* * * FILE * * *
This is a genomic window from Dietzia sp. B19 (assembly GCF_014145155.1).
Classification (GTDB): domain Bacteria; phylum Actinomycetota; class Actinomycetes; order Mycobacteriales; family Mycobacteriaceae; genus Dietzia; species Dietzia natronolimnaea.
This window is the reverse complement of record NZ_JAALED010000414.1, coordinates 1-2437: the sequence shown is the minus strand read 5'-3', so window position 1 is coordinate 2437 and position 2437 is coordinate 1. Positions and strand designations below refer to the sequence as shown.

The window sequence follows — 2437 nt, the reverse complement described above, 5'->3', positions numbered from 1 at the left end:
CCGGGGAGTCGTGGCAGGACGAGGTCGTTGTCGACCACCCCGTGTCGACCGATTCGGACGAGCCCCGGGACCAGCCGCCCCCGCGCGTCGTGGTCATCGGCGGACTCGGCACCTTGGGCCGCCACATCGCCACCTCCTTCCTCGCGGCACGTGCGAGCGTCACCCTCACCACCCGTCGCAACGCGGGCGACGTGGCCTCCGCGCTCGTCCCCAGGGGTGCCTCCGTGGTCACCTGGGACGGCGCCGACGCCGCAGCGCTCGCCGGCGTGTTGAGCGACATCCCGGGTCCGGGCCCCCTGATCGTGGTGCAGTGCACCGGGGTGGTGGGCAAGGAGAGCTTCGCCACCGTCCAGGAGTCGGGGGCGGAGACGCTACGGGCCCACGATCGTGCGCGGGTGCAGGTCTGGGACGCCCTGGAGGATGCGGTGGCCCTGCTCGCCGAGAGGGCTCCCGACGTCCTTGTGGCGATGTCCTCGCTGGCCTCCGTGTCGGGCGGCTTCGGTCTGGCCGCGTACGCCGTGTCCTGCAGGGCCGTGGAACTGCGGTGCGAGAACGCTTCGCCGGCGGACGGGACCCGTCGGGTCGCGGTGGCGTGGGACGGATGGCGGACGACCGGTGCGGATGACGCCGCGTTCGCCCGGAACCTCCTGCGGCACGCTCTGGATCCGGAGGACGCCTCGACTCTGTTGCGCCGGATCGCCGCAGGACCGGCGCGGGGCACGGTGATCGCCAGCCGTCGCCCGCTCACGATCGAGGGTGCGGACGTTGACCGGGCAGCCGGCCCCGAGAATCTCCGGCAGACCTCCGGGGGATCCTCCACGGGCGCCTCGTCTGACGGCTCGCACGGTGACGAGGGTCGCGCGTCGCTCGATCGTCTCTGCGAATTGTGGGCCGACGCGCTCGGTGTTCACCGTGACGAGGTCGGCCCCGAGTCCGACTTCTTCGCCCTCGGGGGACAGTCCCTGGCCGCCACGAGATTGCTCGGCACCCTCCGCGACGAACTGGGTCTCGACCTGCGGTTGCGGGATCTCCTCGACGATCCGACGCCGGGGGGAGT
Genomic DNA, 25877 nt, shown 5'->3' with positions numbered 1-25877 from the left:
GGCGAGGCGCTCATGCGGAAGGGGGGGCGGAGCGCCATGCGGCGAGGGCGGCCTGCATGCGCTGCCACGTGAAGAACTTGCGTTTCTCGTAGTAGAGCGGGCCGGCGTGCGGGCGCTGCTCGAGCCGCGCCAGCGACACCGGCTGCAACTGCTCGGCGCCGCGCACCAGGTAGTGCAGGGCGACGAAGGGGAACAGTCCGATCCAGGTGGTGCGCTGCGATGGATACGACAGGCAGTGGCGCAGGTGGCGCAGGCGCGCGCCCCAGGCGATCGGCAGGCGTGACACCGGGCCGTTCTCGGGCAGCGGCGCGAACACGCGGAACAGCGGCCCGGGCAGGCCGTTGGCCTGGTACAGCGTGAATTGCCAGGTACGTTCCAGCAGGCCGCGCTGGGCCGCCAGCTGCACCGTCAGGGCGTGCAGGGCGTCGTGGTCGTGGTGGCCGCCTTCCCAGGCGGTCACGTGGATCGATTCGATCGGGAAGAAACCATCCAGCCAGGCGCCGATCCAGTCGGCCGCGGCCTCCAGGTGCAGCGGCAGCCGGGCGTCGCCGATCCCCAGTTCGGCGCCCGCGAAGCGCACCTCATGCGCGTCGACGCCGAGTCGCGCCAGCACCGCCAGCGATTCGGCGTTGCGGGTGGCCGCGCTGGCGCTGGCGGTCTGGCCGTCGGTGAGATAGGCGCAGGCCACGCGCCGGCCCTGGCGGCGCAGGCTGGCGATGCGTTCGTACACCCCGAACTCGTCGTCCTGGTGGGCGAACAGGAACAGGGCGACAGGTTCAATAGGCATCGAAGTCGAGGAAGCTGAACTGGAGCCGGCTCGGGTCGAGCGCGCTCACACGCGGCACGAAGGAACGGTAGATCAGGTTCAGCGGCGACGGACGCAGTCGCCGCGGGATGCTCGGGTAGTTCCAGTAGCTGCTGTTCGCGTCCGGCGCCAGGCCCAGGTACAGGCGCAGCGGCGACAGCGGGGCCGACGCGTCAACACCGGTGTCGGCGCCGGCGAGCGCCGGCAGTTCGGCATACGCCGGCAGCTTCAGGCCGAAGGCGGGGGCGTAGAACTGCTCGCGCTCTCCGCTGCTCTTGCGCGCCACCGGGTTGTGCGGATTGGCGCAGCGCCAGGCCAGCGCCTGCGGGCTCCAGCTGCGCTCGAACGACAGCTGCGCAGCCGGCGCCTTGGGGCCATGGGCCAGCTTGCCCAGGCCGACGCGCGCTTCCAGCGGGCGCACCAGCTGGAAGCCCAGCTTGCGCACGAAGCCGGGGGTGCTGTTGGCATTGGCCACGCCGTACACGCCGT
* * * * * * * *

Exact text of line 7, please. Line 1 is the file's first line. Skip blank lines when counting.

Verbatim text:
GGCGAGGCGCTCATGCGGAAGGGGGGGCGGAGCGCCATGCGGCGAGGGCGGCCTGCATGCGCTGCCACGTGAAGAACTTGCGTTTCTCGTAGTAGAGCGGGCCGGCGTGCGGGCGCTGCTCGAGCCGCGCCAGCGACACCGGCTGCAACTGCTCGGCGCCGCGCACCAGGTAGTGCAGGGCGACGAAGGGGAACAGTCCGATCCAGGTGGTGCGCTGCGATGGATACGACAGGCAGTGGCGCAGGTGGCGCAGGCGCGCGCCCCAGGCGATCGGCAGGCGTGACACCGGGCCGTTCTCGGGCAGCGGCGCGAACACGCGGAACAGCGGCCCGGGCAGGCCGTTGGCCTGGTACAGCGTGAATTGCCAGGTACGTTCCAGCAGGCCGCGCTGGGCCGCCAGCTGCACCGTCAGGGCGTGCAGGGCGTCGTGGTCGTGGTGGCCGCCTTCCCAGGCGGTCACGTGGATCGATTCGATCGGGAAGAAACCATCCAGCCAGGCGCCGATCCAGTCGGCCGCGGCCTCCAGGTGCAGCGGCAGCCGGGCGTCGCCGATCCCCAGTTCGGCGCCCGCGAAGCGCACCTCATGCGCGTCGACGCCGAGTCGCGCCAGCACCGCCAGCGATTCGGCGTTGCGGGTGGCCGCGCTGGCGCTGGCGGTCTGGCCGTCGGTGAGATAGGCGCAGGCCACGCGCCGGCCCTGGCGGCGCAGGCTGGCGATGCGTTCGTACACCCCGAACTCGTCGTCCTGGTGGGCGAACAGGAACAGGGCGACAGGTTCAATAGGCATCGAAGTCGAGGAAGCTGAACTGGAGCCGGCTCGGGTCGAGCGCGCTCACACGCGGCACGAAGGAACGGTAGATCAGGTTCAGCGGCGACGGACGCAGTCGCCGCGGGATGCTCGGGTAGTTCCAGTAGCTGCTGTTCGCGTCCGGCGCCAGGCCCAGGTACAGGCGCAGCGGCGACAGCGGGGCCGACGCGTCAACACCGGTGTCGGCGCCGGCGAGCGCCGGCAGTTCGGCATACGCCGGCAGCTTCAGGCCGAAGGCGGGGGCGTAGAACTGCTCGCGCTCTCCGCTGCTCTTGCGCGCCACCGGGTTGTGCGGATTGGCGCAGCGCCAGGCCAGCGCCTGCGGGCTCCAGCTGCGCTCGAACGACAGCTGCGCAGCCGGCGCCTTGGGGCCATGGGCCAGCTTGCCCAGGCCGACGCGCGCTTCCAGCGGGCGCACCAGCTGGAAGCCCAGCTTGCGCACGAAGCCGGGGGTGCTGTTGGCATTGGCCACGCCGTACACGCCGT